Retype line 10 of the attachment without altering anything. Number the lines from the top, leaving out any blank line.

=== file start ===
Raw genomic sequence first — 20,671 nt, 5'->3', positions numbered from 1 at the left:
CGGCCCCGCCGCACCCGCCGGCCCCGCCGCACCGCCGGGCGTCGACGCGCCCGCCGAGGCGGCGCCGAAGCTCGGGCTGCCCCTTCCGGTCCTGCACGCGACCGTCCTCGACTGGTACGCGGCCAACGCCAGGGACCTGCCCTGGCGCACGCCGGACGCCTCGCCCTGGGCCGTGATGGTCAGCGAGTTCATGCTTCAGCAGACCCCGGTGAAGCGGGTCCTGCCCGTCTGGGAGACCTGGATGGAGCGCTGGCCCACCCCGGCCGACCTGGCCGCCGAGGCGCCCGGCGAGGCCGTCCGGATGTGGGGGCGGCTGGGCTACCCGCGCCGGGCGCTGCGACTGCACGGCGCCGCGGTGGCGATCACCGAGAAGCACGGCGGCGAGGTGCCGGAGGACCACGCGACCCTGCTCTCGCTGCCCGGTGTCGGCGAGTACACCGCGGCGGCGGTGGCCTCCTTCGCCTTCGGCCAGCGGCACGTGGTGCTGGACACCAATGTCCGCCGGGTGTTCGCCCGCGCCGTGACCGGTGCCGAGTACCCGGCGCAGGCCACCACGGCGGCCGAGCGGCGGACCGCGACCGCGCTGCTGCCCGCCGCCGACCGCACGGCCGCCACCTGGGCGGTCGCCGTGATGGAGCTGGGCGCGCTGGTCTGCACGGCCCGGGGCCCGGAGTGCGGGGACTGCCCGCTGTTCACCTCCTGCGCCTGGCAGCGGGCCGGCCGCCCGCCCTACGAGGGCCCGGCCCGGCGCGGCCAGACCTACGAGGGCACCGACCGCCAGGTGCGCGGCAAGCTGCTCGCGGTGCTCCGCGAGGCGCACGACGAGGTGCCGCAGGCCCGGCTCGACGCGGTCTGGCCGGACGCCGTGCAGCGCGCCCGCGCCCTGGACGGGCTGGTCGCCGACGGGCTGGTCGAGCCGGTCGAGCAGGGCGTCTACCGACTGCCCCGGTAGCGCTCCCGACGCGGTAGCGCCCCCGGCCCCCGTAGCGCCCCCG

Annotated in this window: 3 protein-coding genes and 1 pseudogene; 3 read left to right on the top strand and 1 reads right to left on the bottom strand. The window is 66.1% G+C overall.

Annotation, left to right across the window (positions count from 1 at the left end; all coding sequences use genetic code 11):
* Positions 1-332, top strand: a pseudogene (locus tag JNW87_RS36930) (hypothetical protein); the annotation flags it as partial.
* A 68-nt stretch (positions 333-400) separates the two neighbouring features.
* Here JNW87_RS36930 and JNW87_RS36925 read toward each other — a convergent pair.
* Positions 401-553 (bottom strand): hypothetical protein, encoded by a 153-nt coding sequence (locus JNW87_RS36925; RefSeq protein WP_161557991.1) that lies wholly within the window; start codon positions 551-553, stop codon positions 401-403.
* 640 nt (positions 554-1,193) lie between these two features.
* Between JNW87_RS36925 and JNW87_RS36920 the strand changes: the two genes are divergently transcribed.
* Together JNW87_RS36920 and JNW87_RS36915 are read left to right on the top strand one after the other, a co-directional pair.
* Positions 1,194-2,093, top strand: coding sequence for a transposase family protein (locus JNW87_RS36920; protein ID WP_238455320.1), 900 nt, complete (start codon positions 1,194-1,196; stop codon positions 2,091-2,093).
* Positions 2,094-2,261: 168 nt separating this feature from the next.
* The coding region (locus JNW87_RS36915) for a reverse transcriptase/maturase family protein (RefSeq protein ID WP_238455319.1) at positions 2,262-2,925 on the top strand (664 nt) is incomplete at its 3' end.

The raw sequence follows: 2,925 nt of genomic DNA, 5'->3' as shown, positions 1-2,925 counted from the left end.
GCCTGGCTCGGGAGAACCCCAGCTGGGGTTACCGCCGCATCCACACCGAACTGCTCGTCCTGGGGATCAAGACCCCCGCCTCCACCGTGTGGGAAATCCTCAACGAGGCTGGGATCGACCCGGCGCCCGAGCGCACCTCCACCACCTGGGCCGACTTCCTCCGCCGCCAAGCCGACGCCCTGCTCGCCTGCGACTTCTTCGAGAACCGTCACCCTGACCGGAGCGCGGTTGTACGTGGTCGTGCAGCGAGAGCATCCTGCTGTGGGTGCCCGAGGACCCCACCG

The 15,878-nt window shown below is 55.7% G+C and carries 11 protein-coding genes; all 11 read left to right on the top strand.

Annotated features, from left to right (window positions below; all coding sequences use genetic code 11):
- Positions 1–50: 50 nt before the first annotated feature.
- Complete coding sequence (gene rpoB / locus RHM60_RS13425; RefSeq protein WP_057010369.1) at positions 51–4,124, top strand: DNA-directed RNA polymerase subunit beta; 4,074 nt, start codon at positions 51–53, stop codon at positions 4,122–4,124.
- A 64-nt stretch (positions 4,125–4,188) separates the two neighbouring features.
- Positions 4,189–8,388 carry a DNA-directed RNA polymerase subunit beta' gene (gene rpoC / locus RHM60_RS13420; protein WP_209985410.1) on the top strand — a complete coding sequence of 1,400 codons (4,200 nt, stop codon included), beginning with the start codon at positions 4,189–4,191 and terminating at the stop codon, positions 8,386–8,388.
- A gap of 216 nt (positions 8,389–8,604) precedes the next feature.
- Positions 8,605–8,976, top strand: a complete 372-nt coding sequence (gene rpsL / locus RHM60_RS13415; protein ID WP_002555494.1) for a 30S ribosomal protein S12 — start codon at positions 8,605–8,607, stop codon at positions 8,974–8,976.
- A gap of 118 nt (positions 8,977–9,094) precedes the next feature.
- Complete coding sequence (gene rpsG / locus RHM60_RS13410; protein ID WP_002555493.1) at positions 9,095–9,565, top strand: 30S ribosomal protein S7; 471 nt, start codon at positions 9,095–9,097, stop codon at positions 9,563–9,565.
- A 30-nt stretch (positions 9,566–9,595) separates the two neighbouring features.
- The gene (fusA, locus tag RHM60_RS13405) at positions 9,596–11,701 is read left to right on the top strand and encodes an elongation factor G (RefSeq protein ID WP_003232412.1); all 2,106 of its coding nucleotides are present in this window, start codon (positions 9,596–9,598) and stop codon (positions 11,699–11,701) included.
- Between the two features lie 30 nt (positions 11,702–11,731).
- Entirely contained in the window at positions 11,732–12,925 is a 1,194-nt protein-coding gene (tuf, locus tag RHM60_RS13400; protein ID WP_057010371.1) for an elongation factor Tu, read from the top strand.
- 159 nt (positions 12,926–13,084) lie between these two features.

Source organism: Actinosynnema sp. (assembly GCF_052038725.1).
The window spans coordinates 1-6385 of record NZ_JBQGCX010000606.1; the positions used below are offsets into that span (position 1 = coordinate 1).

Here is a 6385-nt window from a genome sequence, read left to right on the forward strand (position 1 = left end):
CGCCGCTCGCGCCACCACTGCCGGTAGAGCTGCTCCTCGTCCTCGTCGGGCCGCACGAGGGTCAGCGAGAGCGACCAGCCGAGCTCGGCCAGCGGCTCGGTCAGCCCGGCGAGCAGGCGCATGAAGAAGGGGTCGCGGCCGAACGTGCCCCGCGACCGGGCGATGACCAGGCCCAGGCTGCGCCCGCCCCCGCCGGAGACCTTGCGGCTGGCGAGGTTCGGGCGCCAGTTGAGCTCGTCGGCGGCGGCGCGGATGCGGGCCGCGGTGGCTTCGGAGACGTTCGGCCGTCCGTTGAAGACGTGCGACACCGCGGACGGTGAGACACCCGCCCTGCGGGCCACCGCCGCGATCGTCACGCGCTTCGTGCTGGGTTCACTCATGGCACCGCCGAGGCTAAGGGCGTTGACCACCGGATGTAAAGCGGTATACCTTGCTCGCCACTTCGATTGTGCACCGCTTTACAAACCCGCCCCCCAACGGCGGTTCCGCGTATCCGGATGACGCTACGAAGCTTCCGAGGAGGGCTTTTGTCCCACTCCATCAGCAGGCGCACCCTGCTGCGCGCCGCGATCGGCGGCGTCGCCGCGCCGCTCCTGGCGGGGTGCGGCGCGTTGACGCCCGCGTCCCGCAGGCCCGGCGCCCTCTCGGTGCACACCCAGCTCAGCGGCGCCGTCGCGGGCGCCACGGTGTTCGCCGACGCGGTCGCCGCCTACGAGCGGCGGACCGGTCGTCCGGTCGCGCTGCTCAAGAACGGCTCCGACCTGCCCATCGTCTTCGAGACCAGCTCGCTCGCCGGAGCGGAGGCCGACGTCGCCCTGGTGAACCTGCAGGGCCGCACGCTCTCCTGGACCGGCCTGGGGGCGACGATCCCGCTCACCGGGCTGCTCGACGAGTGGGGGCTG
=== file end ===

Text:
* Between JNW87_RS36925 and JNW87_RS36920 the strand changes: the two genes are divergently transcribed.